Take steps, not leaps

Sullivan is a big proponent of easy-to-check-off to-do items, whether it’s sending out one application every few days or getting two people to review your resume. “That sense of day-to-day action will keep you motivated when you feel like you’re hitting a wall,” she says. But know your limits when you’re drained: “It’s okay to rest for a day, too.”

It doesn’t hurt to dip your feet in before the big switch. Side hustles are easier than ever, Sullivan points out, as many of us perform our full-time jobs from home with more flexible schedules. Been dreaming of a future as an interior designer? Ask friends and family if they know someone looking for help redoing a room. Sell your talent and you might score a payday, however small, that can unlock powers you’ll develop from there.

Networking no longer exists as it did at physical conferences and crowded happy hours, but it’s more bustling than ever on the vast internet if you know where to look. Webinars are rapidly proliferating from MasterClass to more hidden free digital panels with vets in their businesses on platforms like Eventbrite. Email listservs and specialized Facebook groups (sometimes private) can also offer a relatively simple foot in the door for particular industries.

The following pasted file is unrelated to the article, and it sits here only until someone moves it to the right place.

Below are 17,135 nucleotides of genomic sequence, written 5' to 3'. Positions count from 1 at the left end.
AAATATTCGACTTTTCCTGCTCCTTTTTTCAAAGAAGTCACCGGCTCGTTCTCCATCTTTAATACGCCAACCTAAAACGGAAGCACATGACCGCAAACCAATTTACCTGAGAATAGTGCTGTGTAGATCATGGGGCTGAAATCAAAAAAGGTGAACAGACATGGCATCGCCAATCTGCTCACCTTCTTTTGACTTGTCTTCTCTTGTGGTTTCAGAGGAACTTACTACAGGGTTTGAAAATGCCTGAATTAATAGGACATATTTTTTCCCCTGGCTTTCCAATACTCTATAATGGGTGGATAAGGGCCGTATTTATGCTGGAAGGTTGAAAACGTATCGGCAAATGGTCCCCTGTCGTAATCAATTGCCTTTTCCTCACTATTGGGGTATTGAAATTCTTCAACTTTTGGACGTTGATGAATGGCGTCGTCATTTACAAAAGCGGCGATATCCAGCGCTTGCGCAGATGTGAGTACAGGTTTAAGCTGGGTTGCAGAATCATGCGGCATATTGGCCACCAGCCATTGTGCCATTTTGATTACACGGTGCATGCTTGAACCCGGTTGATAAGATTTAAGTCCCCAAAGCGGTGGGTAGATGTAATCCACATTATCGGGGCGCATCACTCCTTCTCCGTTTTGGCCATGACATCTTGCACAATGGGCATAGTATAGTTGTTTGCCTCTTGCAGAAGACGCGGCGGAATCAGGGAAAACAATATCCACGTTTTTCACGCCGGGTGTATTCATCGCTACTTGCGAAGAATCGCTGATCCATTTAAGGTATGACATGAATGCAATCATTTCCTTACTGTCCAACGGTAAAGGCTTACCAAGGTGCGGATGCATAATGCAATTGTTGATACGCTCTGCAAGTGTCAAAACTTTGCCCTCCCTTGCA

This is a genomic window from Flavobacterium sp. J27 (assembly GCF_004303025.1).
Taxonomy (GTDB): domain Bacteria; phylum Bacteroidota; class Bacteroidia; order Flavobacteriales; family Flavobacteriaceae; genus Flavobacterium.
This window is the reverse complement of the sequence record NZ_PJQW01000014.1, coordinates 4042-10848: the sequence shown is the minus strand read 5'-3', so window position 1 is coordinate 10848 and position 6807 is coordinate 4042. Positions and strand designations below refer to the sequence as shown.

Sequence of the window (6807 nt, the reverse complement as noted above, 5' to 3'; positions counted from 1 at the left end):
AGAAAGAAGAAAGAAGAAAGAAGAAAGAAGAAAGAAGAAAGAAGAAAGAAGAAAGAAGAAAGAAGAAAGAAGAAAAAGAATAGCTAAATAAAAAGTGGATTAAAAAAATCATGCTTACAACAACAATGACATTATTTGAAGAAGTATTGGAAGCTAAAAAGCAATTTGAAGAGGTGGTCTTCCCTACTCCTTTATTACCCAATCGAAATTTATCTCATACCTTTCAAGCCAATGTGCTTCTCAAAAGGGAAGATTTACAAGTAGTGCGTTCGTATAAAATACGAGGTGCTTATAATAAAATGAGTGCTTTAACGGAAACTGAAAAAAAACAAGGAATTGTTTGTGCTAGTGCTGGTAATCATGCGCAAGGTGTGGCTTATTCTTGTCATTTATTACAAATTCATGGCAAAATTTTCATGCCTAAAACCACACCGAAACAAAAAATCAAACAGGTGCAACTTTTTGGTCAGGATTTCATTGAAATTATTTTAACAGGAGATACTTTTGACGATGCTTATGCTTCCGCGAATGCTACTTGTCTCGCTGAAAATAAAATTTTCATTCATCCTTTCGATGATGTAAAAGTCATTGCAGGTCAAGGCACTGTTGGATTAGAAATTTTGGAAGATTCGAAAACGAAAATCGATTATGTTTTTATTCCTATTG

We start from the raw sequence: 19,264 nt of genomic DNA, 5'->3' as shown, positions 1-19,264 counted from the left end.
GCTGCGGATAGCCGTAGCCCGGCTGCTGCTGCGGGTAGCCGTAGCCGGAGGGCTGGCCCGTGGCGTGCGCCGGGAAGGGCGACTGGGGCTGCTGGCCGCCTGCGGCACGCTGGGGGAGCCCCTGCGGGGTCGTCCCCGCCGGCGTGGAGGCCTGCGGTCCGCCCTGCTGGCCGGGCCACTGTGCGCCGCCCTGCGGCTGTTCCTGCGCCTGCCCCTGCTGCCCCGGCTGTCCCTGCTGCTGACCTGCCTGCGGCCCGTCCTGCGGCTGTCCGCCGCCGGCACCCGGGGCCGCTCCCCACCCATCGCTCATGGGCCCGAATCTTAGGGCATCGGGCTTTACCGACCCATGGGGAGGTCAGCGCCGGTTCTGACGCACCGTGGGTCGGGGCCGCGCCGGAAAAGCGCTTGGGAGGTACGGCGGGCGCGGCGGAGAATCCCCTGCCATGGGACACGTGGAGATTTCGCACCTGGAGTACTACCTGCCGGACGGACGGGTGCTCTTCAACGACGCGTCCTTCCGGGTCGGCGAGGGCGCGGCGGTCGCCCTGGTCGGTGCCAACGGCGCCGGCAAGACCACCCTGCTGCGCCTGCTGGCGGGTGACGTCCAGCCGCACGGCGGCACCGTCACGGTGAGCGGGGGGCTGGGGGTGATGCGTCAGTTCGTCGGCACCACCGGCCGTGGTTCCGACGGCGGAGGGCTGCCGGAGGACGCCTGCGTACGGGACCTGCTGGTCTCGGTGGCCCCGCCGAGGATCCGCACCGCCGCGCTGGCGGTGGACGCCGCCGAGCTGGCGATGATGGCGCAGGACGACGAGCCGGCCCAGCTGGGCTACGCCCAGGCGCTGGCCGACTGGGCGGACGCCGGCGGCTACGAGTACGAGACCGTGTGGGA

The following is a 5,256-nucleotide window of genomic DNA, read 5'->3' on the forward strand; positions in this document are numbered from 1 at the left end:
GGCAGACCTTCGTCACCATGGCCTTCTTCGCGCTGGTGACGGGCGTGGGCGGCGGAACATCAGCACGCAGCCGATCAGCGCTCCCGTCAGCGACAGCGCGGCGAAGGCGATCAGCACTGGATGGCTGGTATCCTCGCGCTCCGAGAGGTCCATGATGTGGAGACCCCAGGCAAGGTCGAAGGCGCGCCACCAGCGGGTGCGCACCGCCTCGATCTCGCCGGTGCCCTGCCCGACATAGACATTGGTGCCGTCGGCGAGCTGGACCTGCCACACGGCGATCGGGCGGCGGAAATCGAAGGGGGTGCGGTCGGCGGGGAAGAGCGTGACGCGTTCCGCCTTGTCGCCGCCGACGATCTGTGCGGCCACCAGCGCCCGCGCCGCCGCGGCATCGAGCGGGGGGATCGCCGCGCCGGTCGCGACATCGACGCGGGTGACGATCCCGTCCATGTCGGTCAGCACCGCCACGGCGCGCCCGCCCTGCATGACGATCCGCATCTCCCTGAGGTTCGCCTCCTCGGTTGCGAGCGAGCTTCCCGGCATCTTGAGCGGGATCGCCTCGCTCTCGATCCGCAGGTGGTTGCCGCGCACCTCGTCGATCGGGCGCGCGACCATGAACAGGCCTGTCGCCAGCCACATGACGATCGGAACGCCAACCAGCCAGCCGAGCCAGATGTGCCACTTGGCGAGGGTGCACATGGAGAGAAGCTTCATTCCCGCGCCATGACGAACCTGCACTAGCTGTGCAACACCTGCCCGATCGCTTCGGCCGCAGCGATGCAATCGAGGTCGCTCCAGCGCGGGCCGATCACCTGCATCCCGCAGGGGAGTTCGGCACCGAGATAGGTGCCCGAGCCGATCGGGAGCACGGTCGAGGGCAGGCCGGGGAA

“There’s a buffet of digital resources at your disposal. Use that to your advantage,” Sullivan says. Sometimes it’s as simple as a direct message asking for someone’s time to propel forward.

Confidence is king. Faking it is not.

The old cliche is that you fake it until you make it. But it’s better to, well, actually believe in yourself and your capability to throw yourself into the deep end of a new endeavor, as scary as it can be at first.

“No employer expects you to have 100% of the qualifications,” Sullivan says.

But please, don’t lie, because it may bite you in the end. Fudging your proficiency in a given talent and then getting in over your head, Sullivan says, can lead to a despairing road that more or less gets you back to where you started for your troubles. “Being transparent about your experience in an interview or resume helps you find a position you like and you’re a fit for.”

Expect that you’ll fail at first, at least a little. It’s part of the long game of transitioning careers, so play it right. If you’re not hearing back from employers or not nailing the interviews, “use that to learn,” Sullivan coaches. “Reach out and ask for feedback. Ask people in that industry to read your resume.”

No matter how prepared you are for your next career chapter, know that at the end of the day you have to be ready to jump in.

“No change is ever completely risk-free. You’re always taking a leap of faith,” Sullivan concludes. “Maybe you’re never done a role quite like this before, but there’s a reason it attracts you. Have confidence, plug in, and learn along the way.”

This article was written by Paul Schrodt from MONEY and was legally licensed through the Industry Dive publisher network. Please direct all licensing questions to legal@industrydive.com.